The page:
The distance of households from potential reservoirs is a factor in the spread of the disease. (Figure 3) shows the distance in kilometers (km) from households in the BU to water bodies. The figures represent the distance in km that separates households from reservoirs. From the analysis of the figure, it is notable that as one moves closer to water bodies, the number of households affected by BU increases. Thus, wetlands are favorable areas for potential vectors. (Figure 3)


cological niche model of potential BU vectors
Distribution of occurrences of Buruli ulcer

Modeling and model validation

In addition to the bioclimatic variables, the elevation, which is related to the topography, was chosen. These variables were chosen given the ecology of the vectors suspected in the spread of BU. Boostrap was used for the data selection mode with the MaxEnt program to evaluate the relevance of the variables. The model was tested with 25% of the occurrence data. Regarding the future distribution of the disease, the two scenarios used are RCP 4.5 which is the realistic scenario and RCP 8.5 which is the most pessimistic scenario by 2055.

Model performance was evaluated using several methods. First, it was determined by assigning a subset of the occurrence data (75%) to the model calibration and using the remainder to test it (25%). Because performance can vary depending on the dataset selected for model calibration and testing, the MaxEnt algorithm was run 5 times and the average AUC value was equal to 0.766. This indicated that the model performed better than a random one. The “Partial ROC” test was applied for the validation of the model. The results of the Partial ROC test showed that after 500 simulations, the average value of the AUC ratio for an omission rate of 0.05 is 1.74 and that of AUC is 0.87. The True Skill Statistic (TSS) test was used to assess decision thresholds. The TSS values corresponding to the thresholds of ecological minimum conditions of species presence (0.116) and the maximum sensitivity and specificity (0.412) were 0.012 and 0.41, respectively. These TSS values confirmed that the model performed better than the random model.

Ecological niche model of potential BU vectors
Variable selection

The distribution of potential BU vectors is controlled by bioclimatic and topographic variables. Aquatic bugs (families Belomastideae and Naucorideae) are insects that belong to the order Aquatic Hemiptera that usually live in swamps, ponds, or small, slow-moving streams. They thrive in areas where the average annual temperature ranges from 15 to 22°C, with moderate annual precipitation (i.e. 350 to 1000 mm/year). Selection of appropriate environmental variables was made using the Receiver Operating Characteristic (ROC) curve, the Area Under Curve (AUC) curve, the table of percentage contributions of variables, and the Jackknife maps to assess the contribution of variables (Figures 5-7).




Risk maps for the spread of Buruli ulcer

From the analysis of Figure 8, it appears that the dark red areas illustrate the areas of high Buruli Ulcer prevalence in Benin. From the analysis of this figure, it can be deduced that southern Benin is at risk in the present and the future. Predictions for the year 2055 (RCP8.5) showed that the departments of central Benin and Borgou (East Borgou) will also be affected by the disease. The departments of Donga, Atacora, and Borgou are overall areas at very high risk of Buruli ulcer in the present, but in the future this part of the country will no longer be part of the risk areas due to climatic parameters.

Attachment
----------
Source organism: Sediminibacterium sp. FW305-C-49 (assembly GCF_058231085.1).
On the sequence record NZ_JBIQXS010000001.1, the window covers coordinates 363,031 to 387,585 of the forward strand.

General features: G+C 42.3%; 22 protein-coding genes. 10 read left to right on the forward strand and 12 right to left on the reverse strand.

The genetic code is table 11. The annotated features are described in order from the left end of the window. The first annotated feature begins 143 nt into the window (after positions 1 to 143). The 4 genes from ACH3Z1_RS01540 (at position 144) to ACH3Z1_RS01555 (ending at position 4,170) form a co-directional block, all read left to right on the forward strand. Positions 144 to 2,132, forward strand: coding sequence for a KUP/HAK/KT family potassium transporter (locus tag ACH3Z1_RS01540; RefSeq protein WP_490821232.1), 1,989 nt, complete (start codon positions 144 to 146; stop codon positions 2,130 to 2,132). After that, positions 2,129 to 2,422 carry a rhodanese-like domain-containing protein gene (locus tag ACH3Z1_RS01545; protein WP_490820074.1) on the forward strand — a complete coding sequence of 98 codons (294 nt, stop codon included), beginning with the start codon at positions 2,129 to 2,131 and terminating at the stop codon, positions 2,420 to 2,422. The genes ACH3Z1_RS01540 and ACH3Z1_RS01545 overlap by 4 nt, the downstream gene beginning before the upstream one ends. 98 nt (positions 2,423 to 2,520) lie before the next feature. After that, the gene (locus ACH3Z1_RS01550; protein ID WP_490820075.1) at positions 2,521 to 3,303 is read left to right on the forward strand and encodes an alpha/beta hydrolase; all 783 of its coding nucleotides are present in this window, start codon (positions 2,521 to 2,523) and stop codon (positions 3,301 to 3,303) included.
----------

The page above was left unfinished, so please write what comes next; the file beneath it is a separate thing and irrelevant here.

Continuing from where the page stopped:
Ecology of potential vectors and main environmental factors governing their ecological niches

The studies have identified potential habitats for the vectors of Buruli ulcer (BU) as wetland areas such as low-flow rivers, floodplains, ponds, and marshes. The environmental factors influencing the ecological niche of these vectors include bioclimatic variables such as mean diurnal temperature range, precipitation of the driest month, annual precipitation, potential evapotranspiration (PET), and altitude [19]. Several studies have shown that precipitation of the driest month, annual precipitation, PET, and altitude are consistent with the characteristics of potential habitats for BU vectors. These findings are in line with previous research that has also emphasized the importance of geoclimatic and physical factors in the presence of the bacteria and its vectors [19]. For example, a study conducted in Zoukougbeu, Côte d’Ivoire, demonstrated that the presence of the pathogen and its vectors was related to physical characteristics such as topography, hydrographic network, vegetation, and precipitation [20]. Another study focusing on modeling the spatial distribution of aquatic insects potentially involved in the transmission of Mycobacterium ulcerans in Africa also considered factors such as vegetation, topography, bioclimatic variables (including annual precipitation, maximum temperature, mean temperature, minimum temperature, mean temperature of the coldest quarter, mean temperature of the warmest quarter, precipitation of the driest quarter, precipitation of the wettest quarter, PET, aridity index, altitude, slope, stream accumulation, topographic humidity index, distance to watercourses, distance to water bodies, land surface temperature, enhanced vegetation index, and main land cover types such as forests, agriculture, and bush-grass) [17]. In summary, the research supports the influence of environmental factors such as geoclimatic, physical, and bioclimatic conditions on the presence of Buruli ulcer vectors and the bacteria itself.